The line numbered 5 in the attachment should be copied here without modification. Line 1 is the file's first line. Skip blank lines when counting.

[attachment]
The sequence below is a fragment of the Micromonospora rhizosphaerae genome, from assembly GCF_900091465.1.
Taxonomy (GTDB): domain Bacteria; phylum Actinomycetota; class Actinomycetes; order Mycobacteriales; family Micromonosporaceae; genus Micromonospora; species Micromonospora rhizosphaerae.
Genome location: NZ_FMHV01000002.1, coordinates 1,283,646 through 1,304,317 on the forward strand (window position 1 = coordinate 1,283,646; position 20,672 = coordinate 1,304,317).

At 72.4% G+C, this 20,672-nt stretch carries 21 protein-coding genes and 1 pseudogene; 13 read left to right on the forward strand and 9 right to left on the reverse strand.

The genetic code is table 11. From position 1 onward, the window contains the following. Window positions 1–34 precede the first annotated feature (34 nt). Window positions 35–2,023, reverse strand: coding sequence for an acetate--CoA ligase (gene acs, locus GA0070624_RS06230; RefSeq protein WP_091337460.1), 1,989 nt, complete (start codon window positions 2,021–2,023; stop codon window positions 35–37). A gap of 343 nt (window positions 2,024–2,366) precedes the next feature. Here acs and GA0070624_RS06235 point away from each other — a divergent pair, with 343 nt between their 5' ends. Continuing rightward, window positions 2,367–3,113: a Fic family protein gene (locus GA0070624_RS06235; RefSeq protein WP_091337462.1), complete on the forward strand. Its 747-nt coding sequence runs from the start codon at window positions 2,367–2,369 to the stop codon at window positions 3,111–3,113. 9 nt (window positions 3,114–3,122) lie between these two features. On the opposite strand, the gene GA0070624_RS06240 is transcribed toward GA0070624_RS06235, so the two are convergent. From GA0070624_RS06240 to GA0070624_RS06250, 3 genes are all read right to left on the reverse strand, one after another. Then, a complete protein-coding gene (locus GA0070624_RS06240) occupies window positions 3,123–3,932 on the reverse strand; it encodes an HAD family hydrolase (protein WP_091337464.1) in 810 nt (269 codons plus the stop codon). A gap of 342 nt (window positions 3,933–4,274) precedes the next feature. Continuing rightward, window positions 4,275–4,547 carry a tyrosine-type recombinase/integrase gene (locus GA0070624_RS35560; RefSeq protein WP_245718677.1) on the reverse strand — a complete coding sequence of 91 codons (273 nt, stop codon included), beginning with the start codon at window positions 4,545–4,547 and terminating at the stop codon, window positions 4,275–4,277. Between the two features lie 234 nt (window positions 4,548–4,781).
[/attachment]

The genetic code is table 11. From position 1 onward, the window contains the following. Window positions 1–34 precede the first annotated feature (34 nt). Window positions 35–2,023, reverse strand: coding sequence for an acetate--CoA ligase (gene acs, locus GA0070624_RS06230; RefSeq protein WP_091337460.1), 1,989 nt, complete (start codon window positions 2,021–2,023; stop codon window positions 35–37). A gap of 343 nt (window positions 2,024–2,366) precedes the next feature. Here acs and GA0070624_RS06235 point away from each other — a divergent pair, with 343 nt between their 5' ends. Continuing rightward, window positions 2,367–3,113: a Fic family protein gene (locus GA0070624_RS06235; RefSeq protein WP_091337462.1), complete on the forward strand. Its 747-nt coding sequence runs from the start codon at window positions 2,367–2,369 to the stop codon at window positions 3,111–3,113. 9 nt (window positions 3,114–3,122) lie between these two features. On the opposite strand, the gene GA0070624_RS06240 is transcribed toward GA0070624_RS06235, so the two are convergent. From GA0070624_RS06240 to GA0070624_RS06250, 3 genes are all read right to left on the reverse strand, one after another. Then, a complete protein-coding gene (locus GA0070624_RS06240) occupies window positions 3,123–3,932 on the reverse strand; it encodes an HAD family hydrolase (protein WP_091337464.1) in 810 nt (269 codons plus the stop codon). A gap of 342 nt (window positions 3,933–4,274) precedes the next feature. Continuing rightward, window positions 4,275–4,547 carry a tyrosine-type recombinase/integrase gene (locus GA0070624_RS35560; RefSeq protein WP_245718677.1) on the reverse strand — a complete coding sequence of 91 codons (273 nt, stop codon included), beginning with the start codon at window positions 4,545–4,547 and terminating at the stop codon, window positions 4,275–4,277. Between the two features lie 234 nt (window positions 4,548–4,781).